Howard University is making its mark on the Black College Pro Football Hall of Fame.
On December 14, the 2024 Hall of Fame class was announced, the 15th since its founding in 2009. Among the 28 finalists were Antoine Bethea (‘06) and Jay “Sky” Walker (‘94), with Bethea being named one of the seven inductees for 2024.
Bethea, a former administration of justice major, played defensive back at Howard from 2002-2005. He was named the inaugural Black College Football Pro Player of the Year by the National Football League Players Association in 2017. At Howard, Bethea earned All Mid-Eastern Athletic Conference (MEAC) honors and a placement on the Urban Radio Network Black College All-American Team.
“Howard taught me how to strive for greatness,” Bethea says. “Regardless of what you have or don’t have, you still have to put the work in to win. Howard also taught me to bet on yourself.”
Bethea was drafted in the sixth round of the 2006 NFL Draft by the Indianapolis Colts, subsequently winning Super Bowl XLI with the team. He also played for the San Francisco 49ers, Arizona Cardinals and New York Giants during his 14-season NFL career, amassing 995 solo tackles, 338 assists, 9.5 sacks, 7 fumble recoveries, 25 interceptions, and 3 Pro Bowl selections.
“It’s a humbling experience to have my name alongside some of the greats not only to play at an HBCU, but [who] helped changed the landscape in the game of football,” Bethea says.
Roscoe’s Lessons Learned at Howard
This class is particularly unique because of James Philip Roscoe (B.S. ‘22), who is also a part of this year’s Black College Hall of Fame roll call – but for an off-field honor instead.
Like Bethea, it was Roscoe’s academic and extracurricular experiences at Howard that gave him his start in professional sports.
Roscoe, a graduate of Howard’s sports management program, is currently serving as the Pro Football Hall of Fame’s James Harris-Doug Williams Fellow. A leisure studies major and political science minor as an undergraduate, Roscoe’s concentration was in sports management within the College of Arts and Sciences.
Roscoe was selected in a competitive application process to serve as just the third Harris-Williams fellow. The fellowship is a paid position within the Pro Football Hall of Fame, named for the two African American pioneers in sport, iconic NFL quarterbacks, and co-founders of the Black College Hall of Fame. This prestigious opportunity is earmarked for a HBCU graduate to work at the Pro Football Hall of Fame in Canton, Ohio, and provides a platform for career advancement through participation in a 12-month rotational program, in which fellows are able to experience all departments inside the Hall.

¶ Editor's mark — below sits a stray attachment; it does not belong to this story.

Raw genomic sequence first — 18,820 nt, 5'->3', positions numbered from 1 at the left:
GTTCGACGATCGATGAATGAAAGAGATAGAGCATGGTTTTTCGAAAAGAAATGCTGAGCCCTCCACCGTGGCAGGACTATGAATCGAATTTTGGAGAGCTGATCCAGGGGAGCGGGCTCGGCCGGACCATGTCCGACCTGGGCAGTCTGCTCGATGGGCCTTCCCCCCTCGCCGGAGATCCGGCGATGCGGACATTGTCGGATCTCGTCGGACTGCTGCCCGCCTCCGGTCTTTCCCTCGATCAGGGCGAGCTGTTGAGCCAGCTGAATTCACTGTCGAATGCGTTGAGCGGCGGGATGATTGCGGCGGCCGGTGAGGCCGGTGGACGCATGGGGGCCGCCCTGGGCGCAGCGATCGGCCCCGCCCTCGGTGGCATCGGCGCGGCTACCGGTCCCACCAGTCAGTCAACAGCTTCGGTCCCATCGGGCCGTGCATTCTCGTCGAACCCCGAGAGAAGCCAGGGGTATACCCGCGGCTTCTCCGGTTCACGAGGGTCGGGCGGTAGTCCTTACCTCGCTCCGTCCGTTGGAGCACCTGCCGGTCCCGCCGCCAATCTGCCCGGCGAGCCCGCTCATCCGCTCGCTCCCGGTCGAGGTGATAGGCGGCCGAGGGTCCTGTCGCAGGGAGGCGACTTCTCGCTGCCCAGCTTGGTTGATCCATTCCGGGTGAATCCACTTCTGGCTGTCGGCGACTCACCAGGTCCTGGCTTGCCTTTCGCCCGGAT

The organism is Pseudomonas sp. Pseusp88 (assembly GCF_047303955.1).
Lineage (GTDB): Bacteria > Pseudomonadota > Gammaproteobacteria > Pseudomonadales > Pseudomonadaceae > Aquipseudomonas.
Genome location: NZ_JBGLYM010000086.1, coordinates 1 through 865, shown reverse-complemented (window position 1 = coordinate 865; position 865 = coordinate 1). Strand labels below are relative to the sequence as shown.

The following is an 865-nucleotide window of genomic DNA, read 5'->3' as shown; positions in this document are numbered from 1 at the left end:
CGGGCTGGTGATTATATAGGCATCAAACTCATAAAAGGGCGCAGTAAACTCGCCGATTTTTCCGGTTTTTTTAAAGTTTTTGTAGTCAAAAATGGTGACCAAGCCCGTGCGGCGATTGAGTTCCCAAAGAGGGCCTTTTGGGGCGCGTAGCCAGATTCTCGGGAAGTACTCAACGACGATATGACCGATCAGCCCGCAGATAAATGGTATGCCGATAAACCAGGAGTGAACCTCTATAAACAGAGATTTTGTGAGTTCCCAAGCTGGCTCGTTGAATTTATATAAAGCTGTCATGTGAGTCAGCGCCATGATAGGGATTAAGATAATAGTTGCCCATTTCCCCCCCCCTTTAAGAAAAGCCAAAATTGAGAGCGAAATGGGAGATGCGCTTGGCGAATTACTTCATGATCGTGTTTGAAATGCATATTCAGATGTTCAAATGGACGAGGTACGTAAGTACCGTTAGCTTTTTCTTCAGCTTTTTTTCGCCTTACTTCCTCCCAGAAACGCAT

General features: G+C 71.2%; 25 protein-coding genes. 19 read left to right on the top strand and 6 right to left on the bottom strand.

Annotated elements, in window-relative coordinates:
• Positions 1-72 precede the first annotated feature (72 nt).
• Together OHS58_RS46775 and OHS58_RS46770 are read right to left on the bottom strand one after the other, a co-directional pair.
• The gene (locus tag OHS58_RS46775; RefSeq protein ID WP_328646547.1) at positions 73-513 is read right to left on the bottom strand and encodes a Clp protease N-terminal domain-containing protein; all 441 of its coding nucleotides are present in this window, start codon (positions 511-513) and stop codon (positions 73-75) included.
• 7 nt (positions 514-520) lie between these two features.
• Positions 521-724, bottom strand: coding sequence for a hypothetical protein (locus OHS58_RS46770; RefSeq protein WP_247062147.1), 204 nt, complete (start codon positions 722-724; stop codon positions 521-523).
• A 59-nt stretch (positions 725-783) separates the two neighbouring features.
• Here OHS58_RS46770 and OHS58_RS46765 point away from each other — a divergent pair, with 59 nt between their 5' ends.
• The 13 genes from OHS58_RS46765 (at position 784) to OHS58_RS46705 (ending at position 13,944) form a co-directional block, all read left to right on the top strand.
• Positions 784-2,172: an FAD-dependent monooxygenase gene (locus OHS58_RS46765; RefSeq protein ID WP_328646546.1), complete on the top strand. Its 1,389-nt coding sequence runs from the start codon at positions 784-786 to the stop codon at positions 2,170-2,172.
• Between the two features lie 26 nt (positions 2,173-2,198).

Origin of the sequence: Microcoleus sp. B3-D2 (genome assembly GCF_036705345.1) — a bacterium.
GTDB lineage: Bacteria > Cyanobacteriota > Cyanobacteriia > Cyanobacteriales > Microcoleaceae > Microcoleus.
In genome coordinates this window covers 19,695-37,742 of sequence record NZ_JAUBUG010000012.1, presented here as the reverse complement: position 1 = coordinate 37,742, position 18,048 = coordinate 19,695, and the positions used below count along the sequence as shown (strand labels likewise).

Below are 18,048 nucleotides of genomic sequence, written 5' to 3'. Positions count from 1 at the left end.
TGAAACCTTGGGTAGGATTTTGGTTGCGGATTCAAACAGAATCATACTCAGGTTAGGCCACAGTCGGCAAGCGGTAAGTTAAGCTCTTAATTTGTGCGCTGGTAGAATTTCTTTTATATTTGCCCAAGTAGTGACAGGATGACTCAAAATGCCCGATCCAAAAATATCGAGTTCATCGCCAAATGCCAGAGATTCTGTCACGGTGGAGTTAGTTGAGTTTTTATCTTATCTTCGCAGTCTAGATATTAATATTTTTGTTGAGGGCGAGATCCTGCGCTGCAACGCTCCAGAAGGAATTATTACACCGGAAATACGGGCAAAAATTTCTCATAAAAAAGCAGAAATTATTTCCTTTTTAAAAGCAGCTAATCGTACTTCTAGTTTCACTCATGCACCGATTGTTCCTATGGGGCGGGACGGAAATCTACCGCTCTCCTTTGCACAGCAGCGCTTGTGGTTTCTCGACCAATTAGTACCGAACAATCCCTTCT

My time at Howard prepared me to take up space and maximize the opportunities that find me.”
“My experience as a fellow has undoubtedly reassured to me that I belong within the sports and entertainment industry,” says Roscoe. “I wouldn’t have been successful in this journey, if it wasn’t for the lessons learned at Howard. From guest speakers to instructors like Professor [Alois] Clemons in the sports management concentration, my time at Howard prepared me to take up space and maximize the opportunities that find me.”
The program develops a portfolio of skills in an effort to present diverse candidates for executive roles within college football and the NFL. The fellowship experience includes learning various aspects of front office management in professional football, including strategic planning, logistics and operations, communications, event planning and management, player relations and program management.
Roscoe is on the team responsible for planning and executing the annual Black College Hall of Fame Classic weekend scheduled for each September where Bethea, along with other members of the 2024 class, will be honored following their formal induction ceremony in June. During his experience so far, Roscoe has written magazine articles, conducted radio interviews, served as the player relations coordinator for the classic weekend, and provided support to the Pro Football Hall of Fame enshrinement ceremony.
“The Pro Football Hall of Fame started the fellowship because it believes that there is great talent at HBCUs. That talent deserves to have the opportunity to learn at the highest level of sports.” says Adrian Allison, the Pro Football Hall of Fame’s chief relationship officer. “The fellows that we have had so far have gone on to do great things in the sports world, and we are proud to continue to help graduates of HBCU realize their dreams in the industry of sports.”
When the finalists were revealed, Roscoe shares he was excited. “This experience is even more rewarding, being able to witness someone from the Howard network being honored,” he says. “All of the finalists are deserving in their own right, but I had my fingers crossed for Bethea and Walker because I’ll always bleed blue."